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Antinuclear Antibody-Negative Lupus Nephritis with Full House Nephropathy: A Case Report and Review of the Literature.
Am J Nephrol 2015; 42(6):451-9AJ

Abstract

Lupus nephritis (LN) is a serious and common complication of systemic lupus erythematosus (SLE) that predisposes to significant morbidity and mortality. Studies show that prompt diagnosis and treatment improves patient survival. We present a case of a 49-year-old female with an atypical presentation of LN who initially presented with new-onset hypertension, edema, arthritis, serositis and recently diagnosed leukocytoclastic vasculitis who later developed acute kidney injury, hematuria and nephrotic syndrome. Laboratory testing showed mixed cryoglobulinemia and elevated perinuclear anti-neutrophil cytoplasmic (p-ANCA) and myeloperoxidase (MPO) antibodies. SLE-related serologies were negative. Kidney biopsy showed diffuse proliferative global glomerulonephritis with a full-house nephropathy pattern on immunofluorescence suggestive of LN. Due to high clinical suspicion and renal biopsy findings, she was treated for LN with prompt renal response to immunosuppression. Cryoglobulins, p-ANCA and MPO titers normalized and the negative SLE serologies remained negative. Literature review on antinuclear antibody (ANA)-negative and seronegative LN revealed the following patient presentations: (1) renal-limited or renal and extra-renal manifestations of SLE with negative serologies and (2) renal and extra-renal manifestations of SLE with negative serologies at presentation who develop positive serologies later in follow-up. Both groups represent a unique and challenging cohort of patients who may require longer follow-up and further testing to rule out other glomerular diseases that may mimic LN on renal biopsy. The absence of SLE-related serologies should be weighed against a high pre-test probability of ANA-negative or seronegative LN. If highly suspected, the patient should be treated promptly with close monitoring.

Authors+Show Affiliations

Department of Internal Medicine, Mayo Clinic, Phoenix, Arizona, USA.No affiliation info availableNo affiliation info availableNo affiliation info available

Pub Type(s)

Case Reports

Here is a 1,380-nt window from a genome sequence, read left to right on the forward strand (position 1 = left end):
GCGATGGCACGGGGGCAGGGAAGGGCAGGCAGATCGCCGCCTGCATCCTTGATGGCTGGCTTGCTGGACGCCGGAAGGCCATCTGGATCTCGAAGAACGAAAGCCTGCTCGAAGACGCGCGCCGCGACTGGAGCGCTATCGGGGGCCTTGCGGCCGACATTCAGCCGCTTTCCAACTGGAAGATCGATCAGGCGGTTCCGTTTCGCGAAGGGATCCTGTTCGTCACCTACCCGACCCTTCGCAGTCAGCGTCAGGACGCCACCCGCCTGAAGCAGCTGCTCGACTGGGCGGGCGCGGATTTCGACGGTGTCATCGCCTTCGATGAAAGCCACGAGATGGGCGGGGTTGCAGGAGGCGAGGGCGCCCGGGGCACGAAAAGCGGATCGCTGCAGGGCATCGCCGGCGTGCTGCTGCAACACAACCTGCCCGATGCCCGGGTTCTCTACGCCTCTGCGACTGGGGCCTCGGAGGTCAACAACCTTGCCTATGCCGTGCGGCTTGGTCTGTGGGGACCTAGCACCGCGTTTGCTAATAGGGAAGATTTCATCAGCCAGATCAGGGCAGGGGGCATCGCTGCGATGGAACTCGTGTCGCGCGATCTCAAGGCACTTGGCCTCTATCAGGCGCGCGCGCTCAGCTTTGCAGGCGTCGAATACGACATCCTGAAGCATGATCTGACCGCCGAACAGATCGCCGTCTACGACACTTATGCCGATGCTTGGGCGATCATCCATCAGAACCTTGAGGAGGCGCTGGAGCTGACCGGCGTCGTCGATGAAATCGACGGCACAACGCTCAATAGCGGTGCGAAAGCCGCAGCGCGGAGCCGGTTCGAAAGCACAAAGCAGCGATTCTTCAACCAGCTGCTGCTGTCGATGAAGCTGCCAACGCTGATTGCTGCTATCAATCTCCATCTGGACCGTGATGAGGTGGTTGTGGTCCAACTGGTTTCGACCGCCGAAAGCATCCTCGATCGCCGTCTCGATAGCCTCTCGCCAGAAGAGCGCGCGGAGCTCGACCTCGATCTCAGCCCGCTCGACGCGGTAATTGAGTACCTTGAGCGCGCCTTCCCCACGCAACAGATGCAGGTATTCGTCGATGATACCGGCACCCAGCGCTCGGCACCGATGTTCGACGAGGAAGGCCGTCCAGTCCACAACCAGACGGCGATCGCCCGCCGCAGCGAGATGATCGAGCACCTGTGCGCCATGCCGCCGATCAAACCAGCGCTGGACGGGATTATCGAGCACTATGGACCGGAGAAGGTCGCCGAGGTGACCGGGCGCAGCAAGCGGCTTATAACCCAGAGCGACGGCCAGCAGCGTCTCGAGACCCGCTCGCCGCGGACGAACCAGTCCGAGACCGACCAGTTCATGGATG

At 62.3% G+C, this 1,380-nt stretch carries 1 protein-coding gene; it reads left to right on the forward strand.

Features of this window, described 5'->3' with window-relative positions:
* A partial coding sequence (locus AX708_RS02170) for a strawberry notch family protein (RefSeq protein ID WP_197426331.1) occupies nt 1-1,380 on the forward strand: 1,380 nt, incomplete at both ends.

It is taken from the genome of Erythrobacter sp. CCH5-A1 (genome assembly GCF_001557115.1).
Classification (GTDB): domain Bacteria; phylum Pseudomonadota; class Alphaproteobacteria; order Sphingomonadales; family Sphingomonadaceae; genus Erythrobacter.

Journal Article

Language

eng

PubMed ID

26812129

Citation

Simmons, Sierra C., et al. "Antinuclear Antibody-Negative Lupus Nephritis With Full House Nephropathy: a Case Report and Review of the Literature." American Journal of Nephrology, vol. 42, no. 6, 2015, pp. 451-9.
Simmons SC, Smith ML, Chang-Miller A, et al. Antinuclear Antibody-Negative Lupus Nephritis with Full House Nephropathy: A Case Report and Review of the Literature. Am J Nephrol. 2015;42(6):451-9.
Simmons, S. C., Smith, M. L., Chang-Miller, A., & Keddis, M. T. (2015). Antinuclear Antibody-Negative Lupus Nephritis with Full House Nephropathy: A Case Report and Review of the Literature. American Journal of Nephrology, 42(6), pp. 451-9. doi:10.1159/000443747.
Simmons SC, et al. Antinuclear Antibody-Negative Lupus Nephritis With Full House Nephropathy: a Case Report and Review of the Literature. Am J Nephrol. 2015;42(6):451-9. PubMed PMID: 26812129.
* Article titles in AMA citation format should be in sentence-case
TY - JOUR T1 - Antinuclear Antibody-Negative Lupus Nephritis with Full House Nephropathy: A Case Report and Review of the Literature. AU - Simmons,Sierra C, AU - Smith,Maxwell L, AU - Chang-Miller,April, AU - Keddis,Mira T, Y1 - 2016/01/27/ PY - 2016/1/27/entrez PY - 2016/1/27/pubmed PY - 2016/10/27/medline SP - 451 EP - 9 JF - American journal of nephrology JO - Am. J. Nephrol. VL - 42 IS - 6 N2 - Lupus nephritis (LN) is a serious and common complication of systemic lupus erythematosus (SLE) that predisposes to significant morbidity and mortality. Studies show that prompt diagnosis and treatment improves patient survival. We present a case of a 49-year-old female with an atypical presentation of LN who initially presented with new-onset hypertension, edema, arthritis, serositis and recently diagnosed leukocytoclastic vasculitis who later developed acute kidney injury, hematuria and nephrotic syndrome. Laboratory testing showed mixed cryoglobulinemia and elevated perinuclear anti-neutrophil cytoplasmic (p-ANCA) and myeloperoxidase (MPO) antibodies. SLE-related serologies were negative. Kidney biopsy showed diffuse proliferative global glomerulonephritis with a full-house nephropathy pattern on immunofluorescence suggestive of LN. Due to high clinical suspicion and renal biopsy findings, she was treated for LN with prompt renal response to immunosuppression. Cryoglobulins, p-ANCA and MPO titers normalized and the negative SLE serologies remained negative. Literature review on antinuclear antibody (ANA)-negative and seronegative LN revealed the following patient presentations: (1) renal-limited or renal and extra-renal manifestations of SLE with negative serologies and (2) renal and extra-renal manifestations of SLE with negative serologies at presentation who develop positive serologies later in follow-up. Both groups represent a unique and challenging cohort of patients who may require longer follow-up and further testing to rule out other glomerular diseases that may mimic LN on renal biopsy. The absence of SLE-related serologies should be weighed against a high pre-test probability of ANA-negative or seronegative LN. If highly suspected, the patient should be treated promptly with close monitoring. SN - 1421-9670 UR - https://www.unboundmedicine.com/medline/citation/26812129/Antinuclear_Antibody_Negative_Lupus_Nephritis_with_Full_House_Nephropathy:_A_Case_Report_and_Review_of_the_Literature_ L2 - https://www.karger.com?DOI=10.1159/000443747 DB - PRIME DP - Unbound Medicine ER -